quote by Gordon Willis

A cinematographer is a visual psychiatrist, moving an audience... making them think the way you want them to think, painting pictures in the dark.

— Gordon Willis

Most Powerful Cinematographic quotations

I think people just see cinematography as being about photography and innovative shots and beautiful lighting. We all want our movies to look great visually, to be beguiling and enticing, but I think that what really defines a great cinematographer is one who loves story.

I don't really believe in the mystery of cinematography - what happens in the camera is what the cinematographers create and all that nonsense.

I was glamorous because of magicians like George Folsey, James Wong Howe, Oliver Marsh, Ray June, and all those other great cinematographers. I trusted those men and the other experts who made us beautiful. The rest of it I didn't give a damn about. I didn't fuss about my clothes, my lighting, or anything else, but, believe me, some of them did.

As the cinematographer is usually more visual than the director is and full cooperation is really the answer and to make a great film, you need a good director and you need a good cinematographer.

I thought that was a pretty stupid argument, really, because it's the final product that matters. The look of the film, however it's done, is still the cinematographer's vision in my mind. People said the same when color film came in, didn't they? The world evolves, and image-making evolves.

The cinematography is as much involved with the physicality of the scene, so a lot of our shots are hand-held. I felt the cinematographer needed to be the fourth-character with the same drive as the actors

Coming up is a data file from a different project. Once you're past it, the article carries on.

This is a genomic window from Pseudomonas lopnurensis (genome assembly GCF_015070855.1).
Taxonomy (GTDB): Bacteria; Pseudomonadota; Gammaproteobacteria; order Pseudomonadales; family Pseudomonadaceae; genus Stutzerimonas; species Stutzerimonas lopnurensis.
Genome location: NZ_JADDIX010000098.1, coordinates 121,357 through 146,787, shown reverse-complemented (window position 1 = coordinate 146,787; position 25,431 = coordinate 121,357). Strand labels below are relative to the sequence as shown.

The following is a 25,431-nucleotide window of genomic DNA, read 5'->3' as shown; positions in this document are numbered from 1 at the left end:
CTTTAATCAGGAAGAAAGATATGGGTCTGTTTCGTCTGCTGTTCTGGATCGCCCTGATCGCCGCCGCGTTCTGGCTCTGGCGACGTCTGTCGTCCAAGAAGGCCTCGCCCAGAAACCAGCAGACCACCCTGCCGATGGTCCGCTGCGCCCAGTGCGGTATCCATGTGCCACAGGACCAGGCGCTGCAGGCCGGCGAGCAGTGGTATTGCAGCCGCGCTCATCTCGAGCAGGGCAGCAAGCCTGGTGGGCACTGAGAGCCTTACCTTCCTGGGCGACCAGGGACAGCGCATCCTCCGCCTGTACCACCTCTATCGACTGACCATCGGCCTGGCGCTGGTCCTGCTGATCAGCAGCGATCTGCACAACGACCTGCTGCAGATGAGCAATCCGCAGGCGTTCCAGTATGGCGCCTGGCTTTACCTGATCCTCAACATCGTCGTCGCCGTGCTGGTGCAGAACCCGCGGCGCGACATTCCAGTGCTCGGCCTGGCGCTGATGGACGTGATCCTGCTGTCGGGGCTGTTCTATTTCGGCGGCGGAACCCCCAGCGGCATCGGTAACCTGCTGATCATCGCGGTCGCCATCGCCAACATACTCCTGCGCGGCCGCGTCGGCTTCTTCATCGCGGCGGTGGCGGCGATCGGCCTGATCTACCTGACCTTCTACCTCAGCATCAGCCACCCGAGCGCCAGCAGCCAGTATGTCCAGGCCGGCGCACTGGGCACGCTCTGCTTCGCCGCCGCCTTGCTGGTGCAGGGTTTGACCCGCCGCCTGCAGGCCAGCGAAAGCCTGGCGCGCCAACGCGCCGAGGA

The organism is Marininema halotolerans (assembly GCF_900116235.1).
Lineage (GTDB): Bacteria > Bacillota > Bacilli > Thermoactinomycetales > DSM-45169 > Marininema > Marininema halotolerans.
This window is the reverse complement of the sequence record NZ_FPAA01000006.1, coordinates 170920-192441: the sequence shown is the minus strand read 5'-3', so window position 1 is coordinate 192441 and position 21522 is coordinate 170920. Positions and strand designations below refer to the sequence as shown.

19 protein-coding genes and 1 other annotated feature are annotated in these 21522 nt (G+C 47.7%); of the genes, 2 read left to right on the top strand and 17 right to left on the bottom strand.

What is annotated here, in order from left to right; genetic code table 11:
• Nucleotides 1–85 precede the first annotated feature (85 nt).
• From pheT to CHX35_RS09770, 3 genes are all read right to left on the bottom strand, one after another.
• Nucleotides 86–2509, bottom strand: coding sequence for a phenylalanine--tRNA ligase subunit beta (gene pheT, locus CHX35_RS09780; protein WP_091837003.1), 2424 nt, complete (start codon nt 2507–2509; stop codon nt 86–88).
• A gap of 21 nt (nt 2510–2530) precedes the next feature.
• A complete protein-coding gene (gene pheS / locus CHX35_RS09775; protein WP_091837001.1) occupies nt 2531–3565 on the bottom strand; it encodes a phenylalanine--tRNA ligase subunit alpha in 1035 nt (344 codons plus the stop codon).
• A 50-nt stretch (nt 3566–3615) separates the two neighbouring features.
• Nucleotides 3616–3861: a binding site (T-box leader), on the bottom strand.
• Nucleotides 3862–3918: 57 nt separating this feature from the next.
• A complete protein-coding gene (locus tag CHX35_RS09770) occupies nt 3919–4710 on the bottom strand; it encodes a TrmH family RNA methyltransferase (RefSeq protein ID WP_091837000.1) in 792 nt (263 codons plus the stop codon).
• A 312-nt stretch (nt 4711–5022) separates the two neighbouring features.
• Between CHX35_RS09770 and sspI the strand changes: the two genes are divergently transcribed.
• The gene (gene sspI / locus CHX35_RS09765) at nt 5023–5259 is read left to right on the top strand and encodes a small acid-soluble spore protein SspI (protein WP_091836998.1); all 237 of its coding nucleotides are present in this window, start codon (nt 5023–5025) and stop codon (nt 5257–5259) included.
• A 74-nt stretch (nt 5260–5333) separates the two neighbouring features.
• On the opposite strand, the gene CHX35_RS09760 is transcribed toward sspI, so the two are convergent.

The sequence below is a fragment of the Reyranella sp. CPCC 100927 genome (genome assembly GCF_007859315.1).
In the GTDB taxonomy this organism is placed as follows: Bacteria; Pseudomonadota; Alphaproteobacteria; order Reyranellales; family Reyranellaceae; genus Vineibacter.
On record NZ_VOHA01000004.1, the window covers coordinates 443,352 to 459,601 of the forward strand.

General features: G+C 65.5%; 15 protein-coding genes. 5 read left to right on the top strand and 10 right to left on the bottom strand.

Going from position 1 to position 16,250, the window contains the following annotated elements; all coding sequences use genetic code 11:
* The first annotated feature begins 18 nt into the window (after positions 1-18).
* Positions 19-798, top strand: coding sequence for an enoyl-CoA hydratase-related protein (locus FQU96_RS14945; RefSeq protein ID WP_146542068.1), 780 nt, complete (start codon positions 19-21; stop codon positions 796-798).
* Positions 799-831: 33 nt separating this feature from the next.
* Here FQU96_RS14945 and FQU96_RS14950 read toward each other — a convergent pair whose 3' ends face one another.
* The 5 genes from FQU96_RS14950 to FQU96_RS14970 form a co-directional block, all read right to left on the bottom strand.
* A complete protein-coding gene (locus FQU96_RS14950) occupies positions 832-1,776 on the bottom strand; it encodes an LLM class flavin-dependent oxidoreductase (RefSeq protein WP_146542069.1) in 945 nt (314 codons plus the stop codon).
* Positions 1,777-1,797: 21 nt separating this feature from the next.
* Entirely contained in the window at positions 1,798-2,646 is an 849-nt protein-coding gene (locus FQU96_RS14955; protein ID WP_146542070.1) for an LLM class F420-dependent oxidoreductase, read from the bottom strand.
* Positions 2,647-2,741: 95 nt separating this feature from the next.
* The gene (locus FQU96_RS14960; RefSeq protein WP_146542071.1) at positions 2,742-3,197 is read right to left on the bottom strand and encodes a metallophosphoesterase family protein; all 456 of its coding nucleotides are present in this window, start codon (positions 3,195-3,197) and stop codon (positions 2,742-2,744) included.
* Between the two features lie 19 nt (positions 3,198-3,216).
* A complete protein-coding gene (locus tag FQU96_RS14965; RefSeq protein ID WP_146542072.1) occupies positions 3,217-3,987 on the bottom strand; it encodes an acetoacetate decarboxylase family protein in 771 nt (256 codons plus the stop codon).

I grew up as a cameraman, so it's much easier for me to shoot it myself.

I work with an operator and a crew, but it's way easier for me to function as a cinematographer, than to have a cinematographer between me and the lens. I don't need that.

The art of making films is a collaborative art.

As a composer, you're always working with the cinematographer because he's so much the heart of the world they've created on film.

Every cinematographer I worked with had his own way of solving problems.

It's turned into a world of amateurs.

There are amateur actors making millions of dollars, amateur cinematographers, amateur directors... Jesus, these amateur directors can get deals for anything. Another comic book? Oh, very good.

I've worked with some of the great cinematographers.

So I'm always watching what they do and I'm watching how the director composes his shots, just because I find it interesting as an actor; you're trying to help them out as well.

But at heart, I am more than a cinematographer.

The visualization of my films is always very important to me and I work very closely with my cinematographers. I've never had the same cinematographer twice now that I think about it. I don't know why that is. Everyone is always busy. They do three or four films a year. It's vital to me.

We discard the personal specifics which don't conform to the ideal conventional beauty created by art directors and cinematographers.

The way I work with my cinematographer is not based on general principles, but the ideas are triggered by the locations where we shoot.

Very few cinematographers, other than the Europeans, know how to light women like they used to in the old days.

I think that digital is offering many great possibilities for cinematographers.

Particularly in urban cityscapes and low light photography its allowing us to render what we actually see with our eyes; which is interesting.